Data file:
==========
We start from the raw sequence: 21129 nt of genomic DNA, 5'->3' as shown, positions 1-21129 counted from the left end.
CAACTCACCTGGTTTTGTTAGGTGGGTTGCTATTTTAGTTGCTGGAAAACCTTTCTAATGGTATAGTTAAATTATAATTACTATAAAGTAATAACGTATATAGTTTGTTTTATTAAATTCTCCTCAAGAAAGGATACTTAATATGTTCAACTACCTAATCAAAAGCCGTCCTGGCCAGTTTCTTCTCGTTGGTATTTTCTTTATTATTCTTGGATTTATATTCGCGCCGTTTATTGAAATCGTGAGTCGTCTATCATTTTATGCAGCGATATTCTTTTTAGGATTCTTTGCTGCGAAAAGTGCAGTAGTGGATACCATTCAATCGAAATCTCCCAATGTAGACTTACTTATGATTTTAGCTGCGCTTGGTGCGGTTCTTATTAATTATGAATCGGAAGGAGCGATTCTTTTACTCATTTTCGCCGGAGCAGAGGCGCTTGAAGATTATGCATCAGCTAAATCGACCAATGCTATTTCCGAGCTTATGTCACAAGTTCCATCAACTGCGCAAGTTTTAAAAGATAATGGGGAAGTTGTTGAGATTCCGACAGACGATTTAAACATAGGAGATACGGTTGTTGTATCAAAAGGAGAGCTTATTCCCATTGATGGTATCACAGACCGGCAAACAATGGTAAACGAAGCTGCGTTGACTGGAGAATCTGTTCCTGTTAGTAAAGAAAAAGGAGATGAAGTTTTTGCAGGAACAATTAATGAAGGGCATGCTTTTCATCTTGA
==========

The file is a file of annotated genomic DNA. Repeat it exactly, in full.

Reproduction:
We start from the raw sequence: 21129 nt of genomic DNA, 5'->3' as shown, positions 1-21129 counted from the left end.
CAACTCACCTGGTTTTGTTAGGTGGGTTGCTATTTTAGTTGCTGGAAAACCTTTCTAATGGTATAGTTAAATTATAATTACTATAAAGTAATAACGTATATAGTTTGTTTTATTAAATTCTCCTCAAGAAAGGATACTTAATATGTTCAACTACCTAATCAAAAGCCGTCCTGGCCAGTTTCTTCTCGTTGGTATTTTCTTTATTATTCTTGGATTTATATTCGCGCCGTTTATTGAAATCGTGAGTCGTCTATCATTTTATGCAGCGATATTCTTTTTAGGATTCTTTGCTGCGAAAAGTGCAGTAGTGGATACCATTCAATCGAAATCTCCCAATGTAGACTTACTTATGATTTTAGCTGCGCTTGGTGCGGTTCTTATTAATTATGAATCGGAAGGAGCGATTCTTTTACTCATTTTCGCCGGAGCAGAGGCGCTTGAAGATTATGCATCAGCTAAATCGACCAATGCTATTTCCGAGCTTATGTCACAAGTTCCATCAACTGCGCAAGTTTTAAAAGATAATGGGGAAGTTGTTGAGATTCCGACAGACGATTTAAACATAGGAGATACGGTTGTTGTATCAAAAGGAGAGCTTATTCCCATTGATGGTATCACAGACCGGCAAACAATGGTAAACGAAGCTGCGTTGACTGGAGAATCTGTTCCTGTTAGTAAAGAAAAAGGAGATGAAGTTTTTGCAGGAACAATTAATGAAGGGCATGCTTTTCATCTTGA